Tarrant leaned back in his chair and laid his fingertips together, with the gently argumentative air of one who reasons with the unreasonable. “My dear Weston,” he began; and Vance winced at the apostrophe. All authors, Tarrant went on — young authors, that is — thought there was nothing easier than to decide exactly how much money their editors and publishers were making out of them. And they always worked out the account to their own disadvantage — naturally. In reality it wasn’t as simple as that, and editors and publishers often stood to lose the very sums the authors accused them of raking in. A book might have a lot of fuss made about it in a small circle — Instead was just such a case — and yet you couldn’t get the big public to buy it. And unluckily it was only the favour of the big public that made a book pay. As a matter of fact, Instead was a loss to Dreck and Saltzer. If Weston would write another book just like it, but of the proper length, very likely they’d make up their deficit on that; a highbrow success on a first book often helped the sales of the next, provided it was the right length. Dreck and Saltzer knew this, and though they were actually out of pocket they were ready to have another try. . . . Publishing was just one long gamble. . . . And perhaps it wasn’t unfair to remind Weston that, both to the New Hour and to Dreck and Saltzer, he’d so far been, from the business point of view, rather a heavy load to carry . . . .
Vance had controlled himself by a violent effort of the will; nike air max but at this summing-up of the case he broke out. “Well, I daresay I have — but why not let me off our contract, if it’s been as much of a disappointment to you as to me?”
Tarrant’s slow blood rose to his cheeks. “I’m curious to know why you consider yourself disappointed.”
“Why, for the reasons I’ve told you. My articles haven’t been a success — I know that as well as you. But my book has, and under our agreement it’s brought me no more than if it had been a failure. I can’t live, and keep nike air max 1 my wife alive, on the salary you give me, and if you’ll let me off I can earn three times the money tomorrow.”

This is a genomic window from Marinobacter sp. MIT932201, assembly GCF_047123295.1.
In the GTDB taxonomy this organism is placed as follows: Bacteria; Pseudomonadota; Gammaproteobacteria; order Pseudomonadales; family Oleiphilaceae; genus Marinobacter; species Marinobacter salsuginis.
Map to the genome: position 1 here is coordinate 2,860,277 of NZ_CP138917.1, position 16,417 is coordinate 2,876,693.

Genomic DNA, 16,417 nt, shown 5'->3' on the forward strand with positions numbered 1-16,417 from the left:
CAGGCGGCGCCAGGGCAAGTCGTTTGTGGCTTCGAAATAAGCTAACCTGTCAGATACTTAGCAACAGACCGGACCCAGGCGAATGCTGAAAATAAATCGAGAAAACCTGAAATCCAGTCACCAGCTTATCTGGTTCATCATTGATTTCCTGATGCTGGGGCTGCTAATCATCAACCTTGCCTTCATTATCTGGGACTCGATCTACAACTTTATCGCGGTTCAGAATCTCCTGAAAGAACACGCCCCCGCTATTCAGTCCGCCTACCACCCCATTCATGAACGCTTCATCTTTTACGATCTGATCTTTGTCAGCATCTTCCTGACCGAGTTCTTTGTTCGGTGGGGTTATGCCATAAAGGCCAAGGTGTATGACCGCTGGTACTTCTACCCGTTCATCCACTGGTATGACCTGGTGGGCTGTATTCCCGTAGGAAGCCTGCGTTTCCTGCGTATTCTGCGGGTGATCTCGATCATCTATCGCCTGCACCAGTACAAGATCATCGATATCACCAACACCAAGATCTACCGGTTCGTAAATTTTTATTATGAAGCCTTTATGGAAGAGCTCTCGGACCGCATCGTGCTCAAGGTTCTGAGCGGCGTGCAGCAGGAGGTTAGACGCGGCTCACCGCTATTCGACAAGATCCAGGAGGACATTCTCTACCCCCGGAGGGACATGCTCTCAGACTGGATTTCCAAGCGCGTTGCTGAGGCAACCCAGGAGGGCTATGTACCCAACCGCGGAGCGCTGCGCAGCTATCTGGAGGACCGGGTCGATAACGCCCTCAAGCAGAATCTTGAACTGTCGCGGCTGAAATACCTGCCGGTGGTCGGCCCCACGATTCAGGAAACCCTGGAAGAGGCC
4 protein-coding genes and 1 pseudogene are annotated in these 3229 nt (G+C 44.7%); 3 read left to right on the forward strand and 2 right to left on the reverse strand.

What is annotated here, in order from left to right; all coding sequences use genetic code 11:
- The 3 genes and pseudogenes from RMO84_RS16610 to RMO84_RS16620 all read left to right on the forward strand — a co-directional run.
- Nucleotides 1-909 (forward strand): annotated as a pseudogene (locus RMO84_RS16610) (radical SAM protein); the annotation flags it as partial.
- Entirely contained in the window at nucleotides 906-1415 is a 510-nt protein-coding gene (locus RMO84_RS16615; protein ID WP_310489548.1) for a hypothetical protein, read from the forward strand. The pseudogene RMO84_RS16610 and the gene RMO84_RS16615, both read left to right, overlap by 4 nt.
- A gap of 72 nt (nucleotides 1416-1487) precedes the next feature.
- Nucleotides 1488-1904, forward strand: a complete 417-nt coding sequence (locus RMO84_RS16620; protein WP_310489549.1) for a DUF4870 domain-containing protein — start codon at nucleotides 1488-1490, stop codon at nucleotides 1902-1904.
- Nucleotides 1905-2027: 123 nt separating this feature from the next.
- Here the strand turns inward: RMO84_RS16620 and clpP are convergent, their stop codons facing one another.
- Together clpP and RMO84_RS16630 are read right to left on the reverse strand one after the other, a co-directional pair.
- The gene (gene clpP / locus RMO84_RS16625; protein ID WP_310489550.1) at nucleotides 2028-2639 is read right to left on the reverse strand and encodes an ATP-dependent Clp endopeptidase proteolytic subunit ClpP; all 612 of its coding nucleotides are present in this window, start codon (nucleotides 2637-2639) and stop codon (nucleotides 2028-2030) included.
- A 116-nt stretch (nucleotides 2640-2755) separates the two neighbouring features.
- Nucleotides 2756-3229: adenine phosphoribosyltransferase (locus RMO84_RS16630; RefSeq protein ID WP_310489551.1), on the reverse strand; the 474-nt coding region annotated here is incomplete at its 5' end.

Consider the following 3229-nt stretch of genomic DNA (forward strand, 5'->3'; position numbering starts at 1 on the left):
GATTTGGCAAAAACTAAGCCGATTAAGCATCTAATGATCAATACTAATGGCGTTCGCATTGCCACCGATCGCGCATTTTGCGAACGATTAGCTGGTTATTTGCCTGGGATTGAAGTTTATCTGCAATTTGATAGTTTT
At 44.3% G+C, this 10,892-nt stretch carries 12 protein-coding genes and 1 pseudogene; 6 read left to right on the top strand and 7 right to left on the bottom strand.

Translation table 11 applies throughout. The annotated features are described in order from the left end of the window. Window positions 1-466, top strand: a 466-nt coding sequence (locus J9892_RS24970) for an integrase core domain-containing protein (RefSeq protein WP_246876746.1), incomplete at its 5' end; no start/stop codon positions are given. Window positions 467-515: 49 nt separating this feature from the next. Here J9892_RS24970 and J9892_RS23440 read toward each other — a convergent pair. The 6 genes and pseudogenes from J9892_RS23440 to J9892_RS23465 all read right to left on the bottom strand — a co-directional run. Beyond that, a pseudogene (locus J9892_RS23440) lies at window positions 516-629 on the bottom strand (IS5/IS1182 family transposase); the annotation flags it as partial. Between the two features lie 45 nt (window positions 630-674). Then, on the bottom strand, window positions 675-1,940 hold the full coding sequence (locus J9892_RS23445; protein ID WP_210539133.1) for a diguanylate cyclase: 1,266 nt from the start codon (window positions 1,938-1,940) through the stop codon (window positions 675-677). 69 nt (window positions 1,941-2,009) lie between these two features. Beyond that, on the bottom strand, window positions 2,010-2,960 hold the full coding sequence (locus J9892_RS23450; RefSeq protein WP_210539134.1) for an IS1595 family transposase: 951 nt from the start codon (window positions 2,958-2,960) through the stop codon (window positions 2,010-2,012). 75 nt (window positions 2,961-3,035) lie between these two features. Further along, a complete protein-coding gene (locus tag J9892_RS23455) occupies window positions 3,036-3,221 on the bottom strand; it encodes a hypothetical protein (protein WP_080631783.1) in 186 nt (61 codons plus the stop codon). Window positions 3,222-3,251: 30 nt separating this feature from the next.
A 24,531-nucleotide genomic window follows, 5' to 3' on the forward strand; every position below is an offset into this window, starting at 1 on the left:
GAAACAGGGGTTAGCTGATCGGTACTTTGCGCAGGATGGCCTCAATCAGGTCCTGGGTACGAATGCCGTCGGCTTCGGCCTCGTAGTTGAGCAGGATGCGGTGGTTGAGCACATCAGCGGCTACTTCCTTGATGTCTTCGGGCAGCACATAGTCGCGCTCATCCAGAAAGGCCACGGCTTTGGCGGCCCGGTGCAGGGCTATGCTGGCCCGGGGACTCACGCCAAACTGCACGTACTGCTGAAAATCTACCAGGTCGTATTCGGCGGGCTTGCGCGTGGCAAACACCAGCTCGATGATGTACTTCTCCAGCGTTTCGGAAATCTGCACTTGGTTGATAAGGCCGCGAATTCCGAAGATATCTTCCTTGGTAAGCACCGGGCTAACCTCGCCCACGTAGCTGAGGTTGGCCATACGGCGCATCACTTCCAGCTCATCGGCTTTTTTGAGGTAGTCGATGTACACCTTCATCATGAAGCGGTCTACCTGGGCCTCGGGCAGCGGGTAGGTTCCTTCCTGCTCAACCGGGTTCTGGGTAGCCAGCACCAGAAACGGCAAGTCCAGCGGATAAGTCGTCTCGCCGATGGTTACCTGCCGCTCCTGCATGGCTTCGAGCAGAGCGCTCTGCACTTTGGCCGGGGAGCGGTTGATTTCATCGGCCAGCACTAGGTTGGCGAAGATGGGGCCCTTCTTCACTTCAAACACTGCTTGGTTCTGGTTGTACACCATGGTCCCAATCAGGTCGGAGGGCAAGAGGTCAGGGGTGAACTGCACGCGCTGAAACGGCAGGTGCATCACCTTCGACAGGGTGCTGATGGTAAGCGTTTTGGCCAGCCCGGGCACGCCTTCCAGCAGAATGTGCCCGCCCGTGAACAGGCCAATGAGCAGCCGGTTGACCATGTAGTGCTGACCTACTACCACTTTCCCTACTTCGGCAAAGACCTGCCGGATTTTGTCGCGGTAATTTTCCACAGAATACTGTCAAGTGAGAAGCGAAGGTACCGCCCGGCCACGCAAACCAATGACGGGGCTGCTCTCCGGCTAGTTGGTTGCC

Tarrant was silent. He began to drum again on the desk, and the dull red of anger still coloured his pale skin. “My dear fellow, you’ve had plenty of opportunities to complain to me of our contract, and it never seems to have occurred to you to do so till that pirate Lambart came along. Even then, if you’d come straight to me and stated your case frankly, I don’t say . . . But I’m not in the habit of letting my contributors be bribed away behind my back, and neither are Dreck and Saltzer. You signed a contract with us, and that contract holds.”
“Why do you want it to hold?”
Tarrant continued his nervous drumming. “That’s our own business.”
“Well, if you won’t answer, I’ll answer for you. It’s because I’ve given you one success at a bargain, and you feel you may miss another if you set me free. And it pays you to hang on to me on that chance.”
Tarrant’s lips moved slow Nike Air Max ly before his answer became audible. “Yes — I suppose that’s the view certain people might take. . . . It’s one that doesn’t enter into our way of doing business. Besides, before knowing whether the chance you speak of was worth gambling on, as you assert, I should have had to see the book you’re at work on now; it doesn’t always happen that beginners follow up a first success with a second. Rather the other way round.”
“Then why won’t you let me go?”